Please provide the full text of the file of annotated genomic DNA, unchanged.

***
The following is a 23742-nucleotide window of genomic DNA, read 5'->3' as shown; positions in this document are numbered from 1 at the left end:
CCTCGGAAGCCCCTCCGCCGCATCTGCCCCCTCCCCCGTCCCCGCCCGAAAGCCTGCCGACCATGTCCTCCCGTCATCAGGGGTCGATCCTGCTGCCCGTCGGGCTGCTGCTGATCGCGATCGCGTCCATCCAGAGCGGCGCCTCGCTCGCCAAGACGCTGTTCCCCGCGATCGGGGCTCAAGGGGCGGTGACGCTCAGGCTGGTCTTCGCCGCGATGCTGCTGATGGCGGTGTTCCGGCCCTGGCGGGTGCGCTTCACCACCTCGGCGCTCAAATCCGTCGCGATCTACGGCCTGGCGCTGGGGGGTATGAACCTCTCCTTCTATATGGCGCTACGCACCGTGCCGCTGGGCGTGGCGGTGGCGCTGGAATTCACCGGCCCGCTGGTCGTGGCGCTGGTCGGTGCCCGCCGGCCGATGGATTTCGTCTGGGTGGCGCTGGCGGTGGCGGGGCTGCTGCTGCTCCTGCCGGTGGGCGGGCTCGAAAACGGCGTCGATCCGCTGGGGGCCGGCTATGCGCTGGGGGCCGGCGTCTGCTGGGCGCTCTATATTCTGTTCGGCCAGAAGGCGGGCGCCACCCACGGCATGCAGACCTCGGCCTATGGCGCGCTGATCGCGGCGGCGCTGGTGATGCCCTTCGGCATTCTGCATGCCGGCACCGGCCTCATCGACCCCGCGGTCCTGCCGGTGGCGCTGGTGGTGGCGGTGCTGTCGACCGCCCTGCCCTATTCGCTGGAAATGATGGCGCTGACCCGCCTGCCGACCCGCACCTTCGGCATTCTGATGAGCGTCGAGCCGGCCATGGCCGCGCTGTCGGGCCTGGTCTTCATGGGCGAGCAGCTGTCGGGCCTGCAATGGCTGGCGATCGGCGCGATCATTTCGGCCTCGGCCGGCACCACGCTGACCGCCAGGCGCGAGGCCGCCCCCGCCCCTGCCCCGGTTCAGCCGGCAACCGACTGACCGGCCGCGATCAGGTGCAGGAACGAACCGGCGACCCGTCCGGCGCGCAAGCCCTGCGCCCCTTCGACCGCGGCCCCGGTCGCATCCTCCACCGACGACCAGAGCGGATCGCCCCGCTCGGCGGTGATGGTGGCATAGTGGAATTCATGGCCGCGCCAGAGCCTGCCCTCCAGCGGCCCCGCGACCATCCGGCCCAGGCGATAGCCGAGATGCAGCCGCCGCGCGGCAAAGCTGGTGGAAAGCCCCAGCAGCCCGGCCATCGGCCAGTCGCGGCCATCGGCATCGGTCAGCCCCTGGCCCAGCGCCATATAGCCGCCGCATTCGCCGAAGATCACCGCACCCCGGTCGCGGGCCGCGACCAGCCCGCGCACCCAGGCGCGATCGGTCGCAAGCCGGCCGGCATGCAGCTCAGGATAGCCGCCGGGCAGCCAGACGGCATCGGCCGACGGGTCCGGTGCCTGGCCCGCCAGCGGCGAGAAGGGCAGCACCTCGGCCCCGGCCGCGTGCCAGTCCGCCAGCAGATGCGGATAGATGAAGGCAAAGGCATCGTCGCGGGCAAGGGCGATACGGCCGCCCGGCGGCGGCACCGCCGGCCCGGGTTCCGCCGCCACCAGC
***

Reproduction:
The following is a 23742-nucleotide window of genomic DNA, read 5'->3' as shown; positions in this document are numbered from 1 at the left end:
CCTCGGAAGCCCCTCCGCCGCATCTGCCCCCTCCCCCGTCCCCGCCCGAAAGCCTGCCGACCATGTCCTCCCGTCATCAGGGGTCGATCCTGCTGCCCGTCGGGCTGCTGCTGATCGCGATCGCGTCCATCCAGAGCGGCGCCTCGCTCGCCAAGACGCTGTTCCCCGCGATCGGGGCTCAAGGGGCGGTGACGCTCAGGCTGGTCTTCGCCGCGATGCTGCTGATGGCGGTGTTCCGGCCCTGGCGGGTGCGCTTCACCACCTCGGCGCTCAAATCCGTCGCGATCTACGGCCTGGCGCTGGGGGGTATGAACCTCTCCTTCTATATGGCGCTACGCACCGTGCCGCTGGGCGTGGCGGTGGCGCTGGAATTCACCGGCCCGCTGGTCGTGGCGCTGGTCGGTGCCCGCCGGCCGATGGATTTCGTCTGGGTGGCGCTGGCGGTGGCGGGGCTGCTGCTGCTCCTGCCGGTGGGCGGGCTCGAAAACGGCGTCGATCCGCTGGGGGCCGGCTATGCGCTGGGGGCCGGCGTCTGCTGGGCGCTCTATATTCTGTTCGGCCAGAAGGCGGGCGCCACCCACGGCATGCAGACCTCGGCCTATGGCGCGCTGATCGCGGCGGCGCTGGTGATGCCCTTCGGCATTCTGCATGCCGGCACCGGCCTCATCGACCCCGCGGTCCTGCCGGTGGCGCTGGTGGTGGCGGTGCTGTCGACCGCCCTGCCCTATTCGCTGGAAATGATGGCGCTGACCCGCCTGCCGACCCGCACCTTCGGCATTCTGATGAGCGTCGAGCCGGCCATGGCCGCGCTGTCGGGCCTGGTCTTCATGGGCGAGCAGCTGTCGGGCCTGCAATGGCTGGCGATCGGCGCGATCATTTCGGCCTCGGCCGGCACCACGCTGACCGCCAGGCGCGAGGCCGCCCCCGCCCCTGCCCCGGTTCAGCCGGCAACCGACTGACCGGCCGCGATCAGGTGCAGGAACGAACCGGCGACCCGTCCGGCGCGCAAGCCCTGCGCCCCTTCGACCGCGGCCCCGGTCGCATCCTCCACCGACGACCAGAGCGGATCGCCCCGCTCGGCGGTGATGGTGGCATAGTGGAATTCATGGCCGCGCCAGAGCCTGCCCTCCAGCGGCCCCGCGACCATCCGGCCCAGGCGATAGCCGAGATGCAGCCGCCGCGCGGCAAAGCTGGTGGAAAGCCCCAGCAGCCCGGCCATCGGCCAGTCGCGGCCATCGGCATCGGTCAGCCCCTGGCCCAGCGCCATATAGCCGCCGCATTCGCCGAAGATCACCGCACCCCGGTCGCGGGCCGCGACCAGCCCGCGCACCCAGGCGCGATCGGTCGCAAGCCGGCCGGCATGCAGCTCAGGATAGCCGCCGGGCAGCCAGACGGCATCGGCCGACGGGTCCGGTGCCTGGCCCGCCAGCGGCGAGAAGGGCAGCACCTCGGCCCCGGCCGCGTGCCAGTCCGCCAGCAGATGCGGATAGATGAAGGCAAAGGCATCGTCGCGGGCAAGGGCGATACGGCCGCCCGGCGGCGGCACCGCCGGCCCGGGTTCCGCCGCCACCAGC